Two weeks ago I was walking across the Amherst (Massachusetts) town common and I had two minutes to kill before a bus arrived, so I stopped under a Norway maple tree to see if I could find any mines of Ectoedemia sericopeza (Nepticulidae), the “Norway maple seedminer,” in any of the fallen samaras (“keys”) lying beneath it. It had been a long time since I’d seen a photo of one of these mines, so I didn’t really know what I was looking for–I imagined them looking something like the mines other nepticulid moths make in leaves (e.g. these), only in a key rather than a leaf. I saw nothing of the sort, but each key I examined had a little brown line like this:
Closer inspection revealed that each one began with a flat eggshell (as shown in the next photo, a zoomed-in version of the first one), then disappeared into the seed.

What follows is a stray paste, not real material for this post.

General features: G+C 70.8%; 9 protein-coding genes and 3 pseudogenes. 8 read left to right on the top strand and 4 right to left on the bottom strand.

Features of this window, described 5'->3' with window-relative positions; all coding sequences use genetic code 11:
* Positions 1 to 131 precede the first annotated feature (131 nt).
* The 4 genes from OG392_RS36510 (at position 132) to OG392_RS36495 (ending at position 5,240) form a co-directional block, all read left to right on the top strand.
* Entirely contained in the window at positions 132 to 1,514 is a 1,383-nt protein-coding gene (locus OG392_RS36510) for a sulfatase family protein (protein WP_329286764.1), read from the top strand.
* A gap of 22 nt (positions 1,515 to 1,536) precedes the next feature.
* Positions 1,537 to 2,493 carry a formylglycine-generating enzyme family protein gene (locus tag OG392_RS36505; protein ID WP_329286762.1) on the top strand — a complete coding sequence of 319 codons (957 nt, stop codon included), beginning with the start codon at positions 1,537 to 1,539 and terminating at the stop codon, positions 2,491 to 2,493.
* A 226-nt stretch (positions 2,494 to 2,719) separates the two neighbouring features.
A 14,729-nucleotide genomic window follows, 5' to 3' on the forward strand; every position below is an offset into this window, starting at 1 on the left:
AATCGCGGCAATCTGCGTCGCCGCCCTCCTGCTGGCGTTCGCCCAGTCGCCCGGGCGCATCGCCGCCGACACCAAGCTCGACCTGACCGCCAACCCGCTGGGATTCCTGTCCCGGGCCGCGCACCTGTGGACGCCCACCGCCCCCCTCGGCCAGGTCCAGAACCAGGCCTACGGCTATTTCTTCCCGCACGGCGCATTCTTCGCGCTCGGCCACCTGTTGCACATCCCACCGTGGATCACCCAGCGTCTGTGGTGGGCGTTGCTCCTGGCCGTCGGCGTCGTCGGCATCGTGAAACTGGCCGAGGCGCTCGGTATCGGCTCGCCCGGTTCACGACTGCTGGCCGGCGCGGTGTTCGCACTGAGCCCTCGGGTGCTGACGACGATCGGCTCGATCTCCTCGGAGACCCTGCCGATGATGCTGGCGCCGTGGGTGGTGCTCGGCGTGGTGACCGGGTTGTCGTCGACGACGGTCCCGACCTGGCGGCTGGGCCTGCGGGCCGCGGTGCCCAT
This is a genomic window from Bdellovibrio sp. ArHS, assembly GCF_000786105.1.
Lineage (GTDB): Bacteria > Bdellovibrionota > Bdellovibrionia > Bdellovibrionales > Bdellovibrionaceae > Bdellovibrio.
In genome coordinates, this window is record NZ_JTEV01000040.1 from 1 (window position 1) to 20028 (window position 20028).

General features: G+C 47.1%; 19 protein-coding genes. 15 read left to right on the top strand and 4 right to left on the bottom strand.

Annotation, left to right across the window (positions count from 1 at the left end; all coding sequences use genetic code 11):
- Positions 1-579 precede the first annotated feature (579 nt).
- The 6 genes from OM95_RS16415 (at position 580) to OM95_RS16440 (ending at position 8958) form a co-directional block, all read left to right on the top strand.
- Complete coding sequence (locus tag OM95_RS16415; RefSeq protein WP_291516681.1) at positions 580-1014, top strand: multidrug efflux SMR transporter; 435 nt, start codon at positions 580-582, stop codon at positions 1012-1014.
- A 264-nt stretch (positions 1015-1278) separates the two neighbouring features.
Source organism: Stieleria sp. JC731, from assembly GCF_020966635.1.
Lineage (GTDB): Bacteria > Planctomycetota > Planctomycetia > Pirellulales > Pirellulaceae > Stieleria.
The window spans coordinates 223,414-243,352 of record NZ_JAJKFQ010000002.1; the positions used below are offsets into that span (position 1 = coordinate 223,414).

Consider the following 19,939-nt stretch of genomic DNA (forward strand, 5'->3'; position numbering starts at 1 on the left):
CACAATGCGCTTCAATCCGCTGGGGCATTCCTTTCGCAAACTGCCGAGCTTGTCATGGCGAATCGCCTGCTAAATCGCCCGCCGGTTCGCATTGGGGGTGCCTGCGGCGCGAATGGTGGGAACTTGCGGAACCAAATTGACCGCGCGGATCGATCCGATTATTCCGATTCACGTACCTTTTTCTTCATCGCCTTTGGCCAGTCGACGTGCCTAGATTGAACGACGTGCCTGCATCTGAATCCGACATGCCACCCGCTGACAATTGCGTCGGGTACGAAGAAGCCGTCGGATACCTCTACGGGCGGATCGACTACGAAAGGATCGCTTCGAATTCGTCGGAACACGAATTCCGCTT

Doing some quick investigation when I got home, to see if I had in fact found what I was after, I saw the statement here that “infested samaras are prematurely shed, and should be sought on the ground.” This explained why literally every key I had picked up had had one of the mines in it. I stuffed them all in an empty hummus container and forgot about them until yesterday, when I peeked in and discovered three surprisingly large moths (3.5 mm long, twice the size of the leaf-mining nepticulids I’m used to raising).
I like this moth’s fuzzy orange head and white “earmuffs,” and I also like seeing invasive nonnative plants colonized by host-specific nonnative insects. Incidentally, this moth has a native relative, Ectoedemia ochrefasciella, which has been associated with sugar maple. Its immature stages are unknown, but it is strongly suspected that the larvae mine keys in the same way. So when you see the first sugar maple keys falling, it’s worth taking a look for similar brown lines leading into their seeds.